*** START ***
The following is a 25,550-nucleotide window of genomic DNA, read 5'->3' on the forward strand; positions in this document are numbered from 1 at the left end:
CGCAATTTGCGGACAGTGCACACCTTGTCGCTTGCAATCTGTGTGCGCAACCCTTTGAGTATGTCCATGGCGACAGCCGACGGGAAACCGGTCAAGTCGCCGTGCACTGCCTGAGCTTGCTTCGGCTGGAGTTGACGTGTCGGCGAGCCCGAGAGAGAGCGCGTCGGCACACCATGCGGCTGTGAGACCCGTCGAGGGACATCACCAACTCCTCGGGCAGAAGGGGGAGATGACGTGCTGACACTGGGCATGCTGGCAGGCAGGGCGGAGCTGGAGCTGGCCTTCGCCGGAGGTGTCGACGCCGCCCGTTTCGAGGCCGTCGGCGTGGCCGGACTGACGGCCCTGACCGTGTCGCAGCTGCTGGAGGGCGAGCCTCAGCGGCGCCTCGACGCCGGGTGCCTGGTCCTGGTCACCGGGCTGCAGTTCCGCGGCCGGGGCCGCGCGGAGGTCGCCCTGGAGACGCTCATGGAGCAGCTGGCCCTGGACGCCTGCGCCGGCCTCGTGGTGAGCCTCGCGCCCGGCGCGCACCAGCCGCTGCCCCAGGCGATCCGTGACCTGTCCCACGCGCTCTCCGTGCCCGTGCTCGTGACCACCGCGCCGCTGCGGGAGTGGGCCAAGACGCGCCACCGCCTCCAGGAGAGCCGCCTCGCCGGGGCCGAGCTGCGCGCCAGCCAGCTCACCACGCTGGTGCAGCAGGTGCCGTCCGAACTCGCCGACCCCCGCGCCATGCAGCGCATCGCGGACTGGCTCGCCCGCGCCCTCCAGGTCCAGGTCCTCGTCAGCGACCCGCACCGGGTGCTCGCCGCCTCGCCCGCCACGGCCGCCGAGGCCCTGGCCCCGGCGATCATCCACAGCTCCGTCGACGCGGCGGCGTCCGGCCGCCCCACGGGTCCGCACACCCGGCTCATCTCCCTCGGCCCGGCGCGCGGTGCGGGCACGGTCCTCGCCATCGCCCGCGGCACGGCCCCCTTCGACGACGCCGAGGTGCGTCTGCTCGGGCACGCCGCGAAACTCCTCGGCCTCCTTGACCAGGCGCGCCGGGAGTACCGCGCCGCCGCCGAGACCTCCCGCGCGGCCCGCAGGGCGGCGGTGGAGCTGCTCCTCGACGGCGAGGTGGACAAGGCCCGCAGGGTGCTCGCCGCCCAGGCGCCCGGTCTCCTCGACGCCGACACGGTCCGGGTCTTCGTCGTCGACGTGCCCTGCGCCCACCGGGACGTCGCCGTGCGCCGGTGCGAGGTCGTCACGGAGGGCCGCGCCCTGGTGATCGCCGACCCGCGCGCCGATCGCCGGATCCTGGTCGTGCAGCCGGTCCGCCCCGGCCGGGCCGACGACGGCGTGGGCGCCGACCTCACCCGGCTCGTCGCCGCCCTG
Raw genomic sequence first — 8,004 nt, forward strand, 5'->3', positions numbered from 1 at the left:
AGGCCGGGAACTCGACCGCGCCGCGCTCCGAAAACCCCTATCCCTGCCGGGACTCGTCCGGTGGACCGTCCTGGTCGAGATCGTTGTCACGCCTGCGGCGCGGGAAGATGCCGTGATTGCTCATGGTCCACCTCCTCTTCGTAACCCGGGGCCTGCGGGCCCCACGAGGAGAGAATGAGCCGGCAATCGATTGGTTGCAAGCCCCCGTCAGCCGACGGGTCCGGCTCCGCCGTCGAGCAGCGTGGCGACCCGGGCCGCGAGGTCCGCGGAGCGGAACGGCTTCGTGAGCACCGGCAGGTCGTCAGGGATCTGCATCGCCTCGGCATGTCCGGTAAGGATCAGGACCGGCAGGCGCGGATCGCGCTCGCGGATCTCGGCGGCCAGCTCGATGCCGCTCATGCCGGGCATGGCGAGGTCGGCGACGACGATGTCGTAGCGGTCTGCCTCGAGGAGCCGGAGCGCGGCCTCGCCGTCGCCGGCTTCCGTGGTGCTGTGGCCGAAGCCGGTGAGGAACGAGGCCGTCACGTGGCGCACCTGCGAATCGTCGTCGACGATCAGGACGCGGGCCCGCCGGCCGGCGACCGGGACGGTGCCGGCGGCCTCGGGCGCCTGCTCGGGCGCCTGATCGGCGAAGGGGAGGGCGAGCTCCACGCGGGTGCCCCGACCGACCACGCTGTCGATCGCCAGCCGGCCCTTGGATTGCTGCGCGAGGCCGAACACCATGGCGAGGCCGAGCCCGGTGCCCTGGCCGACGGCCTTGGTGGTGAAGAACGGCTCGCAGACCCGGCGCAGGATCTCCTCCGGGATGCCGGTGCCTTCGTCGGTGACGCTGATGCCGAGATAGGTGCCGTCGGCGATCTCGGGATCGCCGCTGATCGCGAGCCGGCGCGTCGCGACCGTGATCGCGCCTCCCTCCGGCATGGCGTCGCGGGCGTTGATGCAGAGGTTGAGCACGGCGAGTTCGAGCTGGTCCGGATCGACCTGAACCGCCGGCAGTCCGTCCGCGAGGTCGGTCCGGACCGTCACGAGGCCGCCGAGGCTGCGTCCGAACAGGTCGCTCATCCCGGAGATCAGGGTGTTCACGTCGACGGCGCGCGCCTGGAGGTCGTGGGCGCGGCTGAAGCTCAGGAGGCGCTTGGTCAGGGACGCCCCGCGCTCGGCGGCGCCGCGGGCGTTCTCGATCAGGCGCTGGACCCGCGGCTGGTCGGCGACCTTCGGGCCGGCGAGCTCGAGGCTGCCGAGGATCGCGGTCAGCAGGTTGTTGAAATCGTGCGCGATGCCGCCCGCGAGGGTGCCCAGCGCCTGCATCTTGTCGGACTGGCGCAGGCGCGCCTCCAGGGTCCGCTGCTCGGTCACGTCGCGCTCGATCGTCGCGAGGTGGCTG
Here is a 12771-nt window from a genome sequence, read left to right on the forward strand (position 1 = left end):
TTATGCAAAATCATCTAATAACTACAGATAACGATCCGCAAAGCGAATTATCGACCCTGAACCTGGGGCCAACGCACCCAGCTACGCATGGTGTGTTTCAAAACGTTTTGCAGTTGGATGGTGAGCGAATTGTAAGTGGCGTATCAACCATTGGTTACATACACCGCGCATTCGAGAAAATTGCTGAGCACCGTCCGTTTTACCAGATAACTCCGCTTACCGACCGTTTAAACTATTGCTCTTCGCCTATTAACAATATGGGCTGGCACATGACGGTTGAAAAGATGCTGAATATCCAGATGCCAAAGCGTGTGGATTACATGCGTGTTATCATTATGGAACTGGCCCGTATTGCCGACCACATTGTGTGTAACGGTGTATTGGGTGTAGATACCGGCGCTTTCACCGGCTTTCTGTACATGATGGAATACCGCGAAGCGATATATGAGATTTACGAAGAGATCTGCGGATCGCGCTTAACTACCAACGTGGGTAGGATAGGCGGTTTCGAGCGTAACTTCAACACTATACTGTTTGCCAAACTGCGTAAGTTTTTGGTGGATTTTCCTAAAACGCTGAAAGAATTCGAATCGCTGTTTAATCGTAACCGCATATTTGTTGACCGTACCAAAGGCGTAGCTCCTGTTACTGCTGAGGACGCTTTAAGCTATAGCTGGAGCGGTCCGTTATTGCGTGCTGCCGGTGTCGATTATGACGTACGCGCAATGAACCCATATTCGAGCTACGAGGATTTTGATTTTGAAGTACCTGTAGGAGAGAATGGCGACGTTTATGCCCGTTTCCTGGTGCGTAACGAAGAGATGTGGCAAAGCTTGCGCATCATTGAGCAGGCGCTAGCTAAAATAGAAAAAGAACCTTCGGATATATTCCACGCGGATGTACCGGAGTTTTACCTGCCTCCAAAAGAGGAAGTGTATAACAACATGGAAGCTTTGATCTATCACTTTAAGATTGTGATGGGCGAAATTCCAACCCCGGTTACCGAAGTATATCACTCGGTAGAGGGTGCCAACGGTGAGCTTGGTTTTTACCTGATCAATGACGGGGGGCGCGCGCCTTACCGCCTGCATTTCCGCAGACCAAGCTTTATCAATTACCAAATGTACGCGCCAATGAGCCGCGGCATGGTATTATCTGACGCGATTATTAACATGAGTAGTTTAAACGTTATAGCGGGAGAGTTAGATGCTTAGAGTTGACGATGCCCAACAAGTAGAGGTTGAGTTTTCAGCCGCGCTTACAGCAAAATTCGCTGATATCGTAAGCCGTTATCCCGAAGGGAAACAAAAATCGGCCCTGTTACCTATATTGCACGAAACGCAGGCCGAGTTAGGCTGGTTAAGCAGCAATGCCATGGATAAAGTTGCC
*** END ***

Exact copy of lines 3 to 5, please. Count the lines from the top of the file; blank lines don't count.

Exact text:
Raw genomic sequence first — 8,004 nt, forward strand, 5'->3', positions numbered from 1 at the left:
AGGCCGGGAACTCGACCGCGCCGCGCTCCGAAAACCCCTATCCCTGCCGGGACTCGTCCGGTGGACCGTCCTGGTCGAGATCGTTGTCACGCCTGCGGCGCGGGAAGATGCCGTGATTGCTCATGGTCCACCTCCTCTTCGTAACCCGGGGCCTGCGGGCCCCACGAGGAGAGAATGAGCCGGCAATCGATTGGTTGCAAGCCCCCGTCAGCCGACGGGTCCGGCTCCGCCGTCGAGCAGCGTGGCGACCCGGGCCGCGAGGTCCGCGGAGCGGAACGGCTTCGTGAGCACCGGCAGGTCGTCAGGGATCTGCATCGCCTCGGCATGTCCGGTAAGGATCAGGACCGGCAGGCGCGGATCGCGCTCGCGGATCTCGGCGGCCAGCTCGATGCCGCTCATGCCGGGCATGGCGAGGTCGGCGACGACGATGTCGTAGCGGTCTGCCTCGAGGAGCCGGAGCGCGGCCTCGCCGTCGCCGGCTTCCGTGGTGCTGTGGCCGAAGCCGGTGAGGAACGAGGCCGTCACGTGGCGCACCTGCGAATCGTCGTCGACGATCAGGACGCGGGCCCGCCGGCCGGCGACCGGGACGGTGCCGGCGGCCTCGGGCGCCTGCTCGGGCGCCTGATCGGCGAAGGGGAGGGCGAGCTCCACGCGGGTGCCCCGACCGACCACGCTGTCGATCGCCAGCCGGCCCTTGGATTGCTGCGCGAGGCCGAACACCATGGCGAGGCCGAGCCCGGTGCCCTGGCCGACGGCCTTGGTGGTGAAGAACGGCTCGCAGACCCGGCGCAGGATCTCCTCCGGGATGCCGGTGCCTTCGTCGGTGACGCTGATGCCGAGATAGGTGCCGTCGGCGATCTCGGGATCGCCGCTGATCGCGAGCCGGCGCGTCGCGACCGTGATCGCGCCTCCCTCCGGCATGGCGTCGCGGGCGTTGATGCAGAGGTTGAGCACGGCGAGTTCGAGCTGGTCCGGATCGACCTGAACCGCCGGCAGTCCGTCCGCGAGGTCGGTCCGGACCGTCACGAGGCCGCCGAGGCTGCGTCCGAACAGGTCGCTCATCCCGGAGATCAGGGTGTTCACGTCGACGGCGCGCGCCTGGAGGTCGTGGGCGCGGCTGAAGCTCAGGAGGCGCTTGGTCAGGGACGCCCCGCGCTCGGCGGCGCCGCGGGCGTTCTCGATCAGGCGCTGGACCCGCGGCTGGTCGGCGACCTTCGGGCCGGCGAGCTCGAGGCTGCCGAGGATCGCGGTCAGCAGGTTGTTGAAATCGTGCGCGATGCCGCCCGCGAGGGTGCCCAGCGCCTGCATCTTGTCGGACTGGCGCAGGCGCGCCTCCAGGGTCCGCTGCTCGGTCACGTCGCGCTCGATCGTCGCGAGGTGGCTG
Here is a 12771-nt window from a genome sequence, read left to right on the forward strand (position 1 = left end):